This soul-searching exercise determines the metrics you need to make the decision and the cut-off point for each metric. In the hotel example, this could be end up being an average review score of more than 4.2 or a more complex, compound bottom line using the average rating weighted with one star reviews and the possibility of bedbugs.

“That step is actually skipped a lot in industry, where people will use fuzzy concepts, they’ll never make them concrete, and they won’t own up to the fact that they’re using them,” says Kozyrkov. “They’ll think that putting a bunch of mathematics near it fixes it.”

In the final step of this process, you should look at whether you can get access to all the data you ideally want to make the decision. If you’ve decided that you’ll stay at any hotel that has an average star rating of over 4.2, and you have access to hotel ratings, then you’re good to go. But if you’re factoring in bedbugs–but don’t have the full reviews which might mention them–then you have to make your decision under uncertainty. That introduces the potential for mistakes–and in automated decision-making, you might make mistakes many times.

As the decision maker, you must therefore consider which mistakes you can live with. Is it worse if you end up in a hotel with bedbugs or if you miss out on a hotel which would have best met all your criteria? How costly is one mistake versus the other? In the case of automated decision making, only when you have figured out which risks you are willing to accept can a data scientist gather relevant data and apply statistical analysis to help you to make a decision.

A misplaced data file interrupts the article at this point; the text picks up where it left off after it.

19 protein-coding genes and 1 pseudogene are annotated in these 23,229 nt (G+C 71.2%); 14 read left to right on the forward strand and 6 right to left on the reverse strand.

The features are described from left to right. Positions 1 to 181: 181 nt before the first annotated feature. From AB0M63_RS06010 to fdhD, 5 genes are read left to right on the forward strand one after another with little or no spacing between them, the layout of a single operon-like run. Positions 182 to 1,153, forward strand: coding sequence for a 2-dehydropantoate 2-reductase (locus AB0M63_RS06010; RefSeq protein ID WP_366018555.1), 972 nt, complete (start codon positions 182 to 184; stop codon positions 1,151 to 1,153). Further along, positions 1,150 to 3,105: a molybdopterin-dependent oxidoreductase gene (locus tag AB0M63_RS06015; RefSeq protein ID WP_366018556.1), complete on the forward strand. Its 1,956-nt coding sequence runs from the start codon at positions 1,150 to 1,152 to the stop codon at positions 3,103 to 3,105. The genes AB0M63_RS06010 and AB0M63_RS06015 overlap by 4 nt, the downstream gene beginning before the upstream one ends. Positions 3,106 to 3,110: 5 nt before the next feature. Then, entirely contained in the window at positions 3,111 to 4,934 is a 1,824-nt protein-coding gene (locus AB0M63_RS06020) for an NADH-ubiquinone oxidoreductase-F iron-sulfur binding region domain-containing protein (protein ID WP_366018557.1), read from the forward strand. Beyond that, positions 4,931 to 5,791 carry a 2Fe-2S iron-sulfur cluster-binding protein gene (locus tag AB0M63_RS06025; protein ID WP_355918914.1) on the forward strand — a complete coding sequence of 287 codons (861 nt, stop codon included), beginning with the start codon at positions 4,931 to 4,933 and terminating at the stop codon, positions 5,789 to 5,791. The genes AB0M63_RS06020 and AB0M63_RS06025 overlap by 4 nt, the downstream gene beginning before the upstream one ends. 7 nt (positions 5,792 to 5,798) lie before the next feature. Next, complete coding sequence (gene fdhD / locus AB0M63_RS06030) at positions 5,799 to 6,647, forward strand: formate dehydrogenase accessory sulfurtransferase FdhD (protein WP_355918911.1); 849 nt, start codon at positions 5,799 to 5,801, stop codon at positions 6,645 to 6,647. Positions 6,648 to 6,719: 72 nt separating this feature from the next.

Beyond data science

Actually, Kozyrkov says, social scientists are often better equipped than data scientists to translate the intuitions and intentions of a decision-maker into concrete metrics. And ideally, data scientists and social scientists work together to define metrics, collect appropriate data, and apply it to automated decision-making.


“I think that we don’t realize how valuable social scientists are,” she says. “A data scientist might think that they’re qualified to create a survey (e.g. to measure user satisfaction), and then analyze data from it, but what happens if your users simply ignore your survey? We call that non-response bias. What if there’s some incentive for your users to lie to you? That’s not something that a data scientist is trained in handling, whereas if you worked in a social psychology lab, you deal with that day in and day out.”

Making decisions the Google way isn’t necessarily easy. Applying Decision Intelligence Engineering to an important, complex decision can take weeks, or, if multiple stakeholders are involved, even months. But with any luck, the result should be better, wiser decisions, especially at scale.

“We also figure out the right approach based on the importance of the decision,” says Kozyrkov. “A lot of the training prioritizes the most important decisions, but there are also approaches to taking decisions based on … no information at all, if the decision is not that important.”

Kozyrkov argues that Decision Intelligence Engineering is not just for experts like data scientists and social scientists. Everyone in a company can be involved in decision making using data. The trick is figuring out how each person can best contribute.

“Decision-making is something that our species does,” says Kozyrkov. “Everyone knows something about it, and I would say that everyone is an expert in at least some piece of the process.”

About the author

Lapsed software developer, tech journalist, wannabe data scientist. Ciara has a B.Sc. in Computer Science and and M.Sc in Artificial Intelligence